Tower of Mirrors

Once I got lost in a labyrinth of mirrors whose scale was magnified by the coldest of ambitions. The exterior was the interior. The slick surfaces provided no place to rest. Only in the movies is it as simple as smashing mirrors. These labyrinthine mirrors were more like glassy volcanic rock that had oozed and solidified from a molten core.

Curtains of watery reflections stall by inspiring a strange sense of wonder at how this labyrinth came into existence. At every glance, it tried to convince me that I was staring at myself and asked me to ignore the way it hacked everything up while it distorted the past so I could not keep track of where I had been.

How could anyone find beauty here? Only a great deceiver could have built this. It was under everyone’s nose in this place, but it had already taken them in – to the degree that they did not see how lost they were in it. The confusion became normalized. Some people even wanted to live here because it had lured them in through the fascism of what they found beautiful. But it also trapped people whose idea of beauty sharply contrasted with it. In a sense, this labyrinth was like a black hole behind the empty mirror image sucking everyone in to worship or blaspheme at its altar of power over truth.

Aperture of a Transcendental Moment

A geyser forms a camera obscura with its steam. In a pocket of time, I fell behind the scenes of what I was chasing after. The aperture of my camera pointed at the pinhole of sunlight and its reflection. What I had been chasing disappeared and I found myself somewhere aside from desire and circumstance – somewhere reflecting the smallness of purpose while magnifying the greatness of existence. As the image slipped away from the steam, only a trace fixed the reference to a memory. What shined through the pinhole illuminated the positioning of the subject and shed light on the futile condition of catching what cannot really be caught. And then the moment unfolded into an object-less arena. A reflexive space formed into a fractal pocket. As if I were in a glass ball within others. Looking at a loose iteration of my activity in another sphere. Inside my camera and outside of my body, floating through a hole in the sky.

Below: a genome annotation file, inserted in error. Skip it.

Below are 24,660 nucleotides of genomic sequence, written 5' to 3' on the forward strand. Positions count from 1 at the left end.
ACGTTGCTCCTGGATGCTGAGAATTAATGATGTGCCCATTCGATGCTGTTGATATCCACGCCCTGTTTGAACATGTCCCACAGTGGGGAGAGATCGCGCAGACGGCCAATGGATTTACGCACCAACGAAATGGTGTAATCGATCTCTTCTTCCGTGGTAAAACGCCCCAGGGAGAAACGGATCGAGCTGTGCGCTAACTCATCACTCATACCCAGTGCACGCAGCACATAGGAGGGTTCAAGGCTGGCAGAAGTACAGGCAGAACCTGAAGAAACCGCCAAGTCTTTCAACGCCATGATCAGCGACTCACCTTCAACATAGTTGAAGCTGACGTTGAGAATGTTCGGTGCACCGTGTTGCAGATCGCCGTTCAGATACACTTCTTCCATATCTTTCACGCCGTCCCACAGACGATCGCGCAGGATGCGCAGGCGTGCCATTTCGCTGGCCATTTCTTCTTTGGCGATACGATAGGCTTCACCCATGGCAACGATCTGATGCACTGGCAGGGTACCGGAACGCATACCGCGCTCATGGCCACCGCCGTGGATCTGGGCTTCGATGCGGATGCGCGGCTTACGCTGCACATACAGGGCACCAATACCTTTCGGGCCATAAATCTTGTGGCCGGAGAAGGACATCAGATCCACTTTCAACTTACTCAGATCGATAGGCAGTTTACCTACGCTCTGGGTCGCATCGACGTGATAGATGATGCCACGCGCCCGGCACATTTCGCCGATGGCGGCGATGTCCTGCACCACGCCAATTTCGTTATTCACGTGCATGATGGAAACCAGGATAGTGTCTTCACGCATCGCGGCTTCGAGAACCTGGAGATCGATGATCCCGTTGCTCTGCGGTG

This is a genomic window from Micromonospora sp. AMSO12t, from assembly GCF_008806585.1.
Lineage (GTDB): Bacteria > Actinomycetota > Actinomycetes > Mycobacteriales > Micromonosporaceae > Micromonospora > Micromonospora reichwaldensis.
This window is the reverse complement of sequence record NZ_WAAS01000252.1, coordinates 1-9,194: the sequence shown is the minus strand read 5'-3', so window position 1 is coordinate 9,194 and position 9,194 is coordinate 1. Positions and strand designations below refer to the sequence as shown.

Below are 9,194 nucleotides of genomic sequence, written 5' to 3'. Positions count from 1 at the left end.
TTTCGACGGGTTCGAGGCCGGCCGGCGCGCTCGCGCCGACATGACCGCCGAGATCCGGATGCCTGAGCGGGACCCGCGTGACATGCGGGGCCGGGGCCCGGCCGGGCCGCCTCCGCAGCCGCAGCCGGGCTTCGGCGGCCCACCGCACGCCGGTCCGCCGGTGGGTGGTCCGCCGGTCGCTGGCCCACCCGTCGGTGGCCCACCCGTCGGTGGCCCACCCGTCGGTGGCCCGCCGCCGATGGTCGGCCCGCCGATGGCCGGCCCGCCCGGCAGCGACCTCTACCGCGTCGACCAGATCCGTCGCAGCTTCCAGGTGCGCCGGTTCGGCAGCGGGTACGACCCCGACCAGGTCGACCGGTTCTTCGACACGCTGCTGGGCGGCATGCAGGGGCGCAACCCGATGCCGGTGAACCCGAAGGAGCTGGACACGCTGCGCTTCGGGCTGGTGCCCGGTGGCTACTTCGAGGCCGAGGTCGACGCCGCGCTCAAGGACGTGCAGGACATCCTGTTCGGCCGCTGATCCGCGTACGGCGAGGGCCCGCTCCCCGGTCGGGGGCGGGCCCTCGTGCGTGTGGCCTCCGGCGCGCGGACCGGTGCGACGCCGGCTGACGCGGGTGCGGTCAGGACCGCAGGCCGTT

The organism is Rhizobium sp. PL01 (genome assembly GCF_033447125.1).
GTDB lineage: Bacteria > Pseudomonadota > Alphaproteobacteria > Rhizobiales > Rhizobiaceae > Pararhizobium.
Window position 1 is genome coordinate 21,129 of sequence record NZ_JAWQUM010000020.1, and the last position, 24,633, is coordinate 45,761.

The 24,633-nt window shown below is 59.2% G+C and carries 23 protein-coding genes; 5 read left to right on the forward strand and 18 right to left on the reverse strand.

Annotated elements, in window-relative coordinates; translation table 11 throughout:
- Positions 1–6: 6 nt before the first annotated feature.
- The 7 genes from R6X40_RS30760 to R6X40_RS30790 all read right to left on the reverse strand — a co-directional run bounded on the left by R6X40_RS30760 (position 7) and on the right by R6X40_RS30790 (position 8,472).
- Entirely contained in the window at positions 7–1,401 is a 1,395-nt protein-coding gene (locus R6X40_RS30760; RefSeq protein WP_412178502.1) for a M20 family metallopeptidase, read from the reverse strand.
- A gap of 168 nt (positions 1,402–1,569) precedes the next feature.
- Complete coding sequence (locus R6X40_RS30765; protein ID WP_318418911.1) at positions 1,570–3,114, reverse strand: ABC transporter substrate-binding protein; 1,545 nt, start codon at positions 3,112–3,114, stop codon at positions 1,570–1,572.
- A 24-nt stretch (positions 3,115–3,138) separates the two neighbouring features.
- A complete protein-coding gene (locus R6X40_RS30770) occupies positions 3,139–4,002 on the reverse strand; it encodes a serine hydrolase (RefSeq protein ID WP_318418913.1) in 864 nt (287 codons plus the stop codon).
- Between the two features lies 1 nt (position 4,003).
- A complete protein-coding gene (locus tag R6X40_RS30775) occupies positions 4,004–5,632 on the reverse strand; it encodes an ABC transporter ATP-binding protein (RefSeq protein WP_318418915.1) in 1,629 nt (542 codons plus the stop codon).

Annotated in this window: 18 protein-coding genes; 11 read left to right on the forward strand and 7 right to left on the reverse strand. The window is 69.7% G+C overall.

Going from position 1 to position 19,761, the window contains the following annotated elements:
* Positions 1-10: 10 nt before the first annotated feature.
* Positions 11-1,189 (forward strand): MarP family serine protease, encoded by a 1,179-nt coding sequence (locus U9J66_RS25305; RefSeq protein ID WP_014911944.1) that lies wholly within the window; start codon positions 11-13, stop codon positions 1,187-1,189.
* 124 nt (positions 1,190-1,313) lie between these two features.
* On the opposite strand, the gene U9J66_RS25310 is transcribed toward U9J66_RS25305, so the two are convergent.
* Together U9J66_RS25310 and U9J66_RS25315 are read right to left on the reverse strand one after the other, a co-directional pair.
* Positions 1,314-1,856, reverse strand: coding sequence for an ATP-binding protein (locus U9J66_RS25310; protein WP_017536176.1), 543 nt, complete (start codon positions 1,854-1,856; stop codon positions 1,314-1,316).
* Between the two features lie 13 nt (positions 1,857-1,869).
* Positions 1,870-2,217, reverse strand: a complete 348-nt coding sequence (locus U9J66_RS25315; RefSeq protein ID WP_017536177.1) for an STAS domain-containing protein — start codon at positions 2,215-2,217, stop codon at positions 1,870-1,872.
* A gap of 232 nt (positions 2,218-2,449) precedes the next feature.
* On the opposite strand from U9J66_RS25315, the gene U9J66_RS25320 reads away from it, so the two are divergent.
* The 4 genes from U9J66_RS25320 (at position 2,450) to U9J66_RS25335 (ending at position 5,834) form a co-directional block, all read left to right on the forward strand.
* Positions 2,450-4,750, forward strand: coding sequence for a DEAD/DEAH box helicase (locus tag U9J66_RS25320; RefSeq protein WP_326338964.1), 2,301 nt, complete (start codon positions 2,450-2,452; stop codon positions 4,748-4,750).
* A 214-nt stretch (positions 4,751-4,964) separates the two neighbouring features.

The Cheese Sculpture

Once there was a kingdom of cheese makers.  These cheese makers knew everything about any kind of milk and knew how to make any kind of cheese.  They held festivals of cheese for which people pilgrimaged. They even built a house of cheese once a year for kids to eat through the walls and floors.  Not one of these cheese makers had any muscle tone. All of them looked like balls of cheese with legs and arms like toothpicks and little round balls of cheese for heads.  

Other kingdoms traded with them except one.  This one kingdom was made of people who thought of nothing but hunting and war.  They spent all their time making blades of every kind. And this kingdom loved to eat so much that they had become cannibals.  And they had tasted the meat of the cheesemakers and it was like a steak marbled with a cheesy fat. Only the other kingdoms held them back from destroying the cheesemakers because they loved their cheese so much.

Whenever a cannibal carved through a cheesemaker, it was as satisfying to watch how the blade sliced through them as eating them.  But whenever a cheesemaker was cut, the smell that was released could knock a cannibal out with one whiff. In time, though, the cannibals could not be held back nor could they resist the idea of feasting on the cheese makers.  So they did attempt to attack the kingdom of the cheese once.